When you send an email, your message can be delivered to one of four places:
- The majority of sent messages go exactly where you’d like them to go: your recipients’ inboxes.
- A growing number of messages land in junk or spam folders that may or may not be accessible to the addressee.
- Sometimes the message is returned to the sender, bouncing back to you as undeliverable.
- Occasionally, the message is missing in action, lost forever in the Internet’s version of never-never land.
Don’t let your legitimate email marketing campaigns fall victim to increasingly scrupulous spam filters. This issue of Good Thinking provides seven strategies for navigating spam filters and improving the deliverability of your messages.
The Internet brims with an endless onslaught of spam. Microsoft, for example, reports that 4.5 billion spam messages are blocked from Outlook.com inboxes every day. When designing filtering programs, IT departments and email services like Outlook, Gmail and Yahoo are being forced to err on the side of caution, and rightly so.
But what does this mean for legitimate email marketers? To spam filters, your message is guilty until proven innocent. A growing percentage of legitimate email is being directed by well-intentioned filtering systems to spam and bulk mail folders instead of inboxes. As a result, you may see good delivery statistics for your messages but your open rates may actually be dropping.
Our email marketing software (eMS) makes it easy for email servers to recognize you as a legitimate sender, but there are still some steps you should take to get more messages into subscribers’ inboxes.
1. If you haven’t already, set up an SPF record on your domain. All Katey Charles Communications clients are advised to become Sender ID compliant. This means adding what’s called an SPF record to your domain name system (DNS) records. The SPF record will let email services know that you are sending email messages from a third-party, or “outsourced,” server. Check with your Katey Charles Communications account manager for help setting up an SPF record.
2. Set up Domain Keys and DKIM. DKIM stands for Domain Keys Identified Mail. DKIM is a digital signature that’s placed in your email header. The signature acts like a key, allowing Internet and email service providers to verify your identity and prove that your email is not forged. Check with your Katey Charles Communications account manager for help setting up DKIM. Gmail, Yahoo and many corporate email servers use DKIM to help determine if they will deliver your email.
3. Maintain a consistent “from” address, and encourage each of your subscribers to add the address to his or her address book or list of accepted senders. This not only increases your inbox delivery by allowing the message to bypass filters, but it also becomes more likely that when the mail arrives, images and URLs will be enabled by default. The best way to encourage recipients to take this action is by using a standard header or footer on all your messages that asks subscribers to add your “from” address to their address books. In addition, if you are using the standard sign-up form generated in your eMS account for online signups, you will notice that a “Thank You” page pops up immediately once someone has filled out your form. That page includes a request for new subscribers to add your address to their address books.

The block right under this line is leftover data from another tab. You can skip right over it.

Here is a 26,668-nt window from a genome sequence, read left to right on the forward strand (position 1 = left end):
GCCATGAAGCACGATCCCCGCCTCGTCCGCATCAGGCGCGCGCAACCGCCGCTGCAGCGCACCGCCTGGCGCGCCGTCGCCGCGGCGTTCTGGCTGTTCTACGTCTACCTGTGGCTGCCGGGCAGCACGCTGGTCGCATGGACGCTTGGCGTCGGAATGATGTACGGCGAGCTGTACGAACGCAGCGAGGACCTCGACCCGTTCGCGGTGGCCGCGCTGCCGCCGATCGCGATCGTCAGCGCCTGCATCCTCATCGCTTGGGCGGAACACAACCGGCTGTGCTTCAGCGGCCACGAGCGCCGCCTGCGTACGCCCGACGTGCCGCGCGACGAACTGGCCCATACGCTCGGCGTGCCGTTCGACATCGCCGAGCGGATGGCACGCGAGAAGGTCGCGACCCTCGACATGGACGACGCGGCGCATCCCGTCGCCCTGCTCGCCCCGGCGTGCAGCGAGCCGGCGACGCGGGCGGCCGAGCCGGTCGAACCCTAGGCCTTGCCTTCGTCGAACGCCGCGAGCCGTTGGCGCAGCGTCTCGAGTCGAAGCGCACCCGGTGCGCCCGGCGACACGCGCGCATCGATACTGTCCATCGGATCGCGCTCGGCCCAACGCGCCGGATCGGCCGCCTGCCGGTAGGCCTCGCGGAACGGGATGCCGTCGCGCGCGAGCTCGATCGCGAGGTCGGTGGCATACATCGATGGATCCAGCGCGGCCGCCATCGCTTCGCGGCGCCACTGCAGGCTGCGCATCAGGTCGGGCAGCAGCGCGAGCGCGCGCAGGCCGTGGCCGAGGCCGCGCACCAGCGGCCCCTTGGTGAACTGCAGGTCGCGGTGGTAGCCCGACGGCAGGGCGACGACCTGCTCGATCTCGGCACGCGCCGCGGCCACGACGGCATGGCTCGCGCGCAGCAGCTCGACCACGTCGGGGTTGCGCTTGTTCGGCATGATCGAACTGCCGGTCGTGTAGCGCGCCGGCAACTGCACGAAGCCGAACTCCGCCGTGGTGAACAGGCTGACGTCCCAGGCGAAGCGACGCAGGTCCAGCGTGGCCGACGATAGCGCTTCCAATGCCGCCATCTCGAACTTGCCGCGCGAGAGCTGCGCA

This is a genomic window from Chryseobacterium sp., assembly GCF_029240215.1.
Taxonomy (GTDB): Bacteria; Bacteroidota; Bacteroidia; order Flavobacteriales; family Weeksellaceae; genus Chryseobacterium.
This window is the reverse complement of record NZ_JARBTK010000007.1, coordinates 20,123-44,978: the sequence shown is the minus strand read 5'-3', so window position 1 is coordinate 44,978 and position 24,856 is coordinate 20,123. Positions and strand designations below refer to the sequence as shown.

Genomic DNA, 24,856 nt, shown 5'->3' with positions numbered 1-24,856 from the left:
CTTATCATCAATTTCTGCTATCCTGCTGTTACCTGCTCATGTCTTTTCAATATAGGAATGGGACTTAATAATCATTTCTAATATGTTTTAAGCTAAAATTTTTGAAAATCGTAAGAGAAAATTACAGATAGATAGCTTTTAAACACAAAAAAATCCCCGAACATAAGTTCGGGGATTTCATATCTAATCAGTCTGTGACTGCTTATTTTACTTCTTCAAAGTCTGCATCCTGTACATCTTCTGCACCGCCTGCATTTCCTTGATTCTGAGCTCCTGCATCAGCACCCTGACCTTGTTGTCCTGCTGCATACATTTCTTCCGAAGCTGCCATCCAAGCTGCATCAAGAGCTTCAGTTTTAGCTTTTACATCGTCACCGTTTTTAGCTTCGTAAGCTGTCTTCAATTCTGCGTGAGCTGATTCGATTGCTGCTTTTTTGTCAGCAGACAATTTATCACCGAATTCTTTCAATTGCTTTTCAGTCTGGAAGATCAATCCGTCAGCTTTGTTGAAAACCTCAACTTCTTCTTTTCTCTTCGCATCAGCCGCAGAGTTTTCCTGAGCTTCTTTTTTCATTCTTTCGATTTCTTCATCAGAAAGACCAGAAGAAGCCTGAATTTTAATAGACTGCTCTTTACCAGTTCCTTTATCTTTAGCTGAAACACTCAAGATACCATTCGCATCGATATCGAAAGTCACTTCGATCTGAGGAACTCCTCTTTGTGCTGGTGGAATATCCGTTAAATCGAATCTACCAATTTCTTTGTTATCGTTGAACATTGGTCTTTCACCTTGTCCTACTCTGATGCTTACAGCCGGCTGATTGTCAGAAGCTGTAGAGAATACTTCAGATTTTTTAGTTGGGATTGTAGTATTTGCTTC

4. Run a deliverability test periodically to spot-check for issues. Inbox Monitor Reports are available through eMS on a cost-per-use basis, once activated. You can use this tool to quickly measure the effectiveness of your email marketing efforts and spot deliverability changes and problems with particular email domains. The testing tool sends your email to a seed list that contains hundreds of addresses from the top U.S. email domains. If the report indicates a deliverability issue, we can help you investigate any problems that may be affecting the delivery of your campaigns. To activate Domain Delivery Reports for your account, contact us at (314) 918-8088 or .
5. Segment old, invalid, or inactive email addresses into an exclusion list. Chances are you have a number of subscribers who haven’t opened a message from you in ages. It’s time to treat these subscribers differently than those who routinely open your messages. Consider reaching out to inactive subscribers with a special message or campaign designed to re-engage them, or place them in a specific segment and establish a less-frequent sending strategy for this group. Before making a decision, you’ll want to start by searching for subscribers who have not opened a message from you or clicked on any hyperlink in more than 12 months. Not sure how to search for these inactive subscribers or what to do with them? Call us at (314) 918-8808 or email .
6. Check and double-check your message links before clicking send. If any URL in your message points to an invalid website, your message is at risk for delivery problems.
7. Provide relevant content to subscribers. Providing relevant content to subscribers increases your open rates and click-through rates and decreases the chances that subscribers will flag an email as spam. When determining whether a message will be delivered to the inbox, many email services consider how engaged their subscribers are with the sender’s messages and how many complaints or spam reports they’ve received from the sender.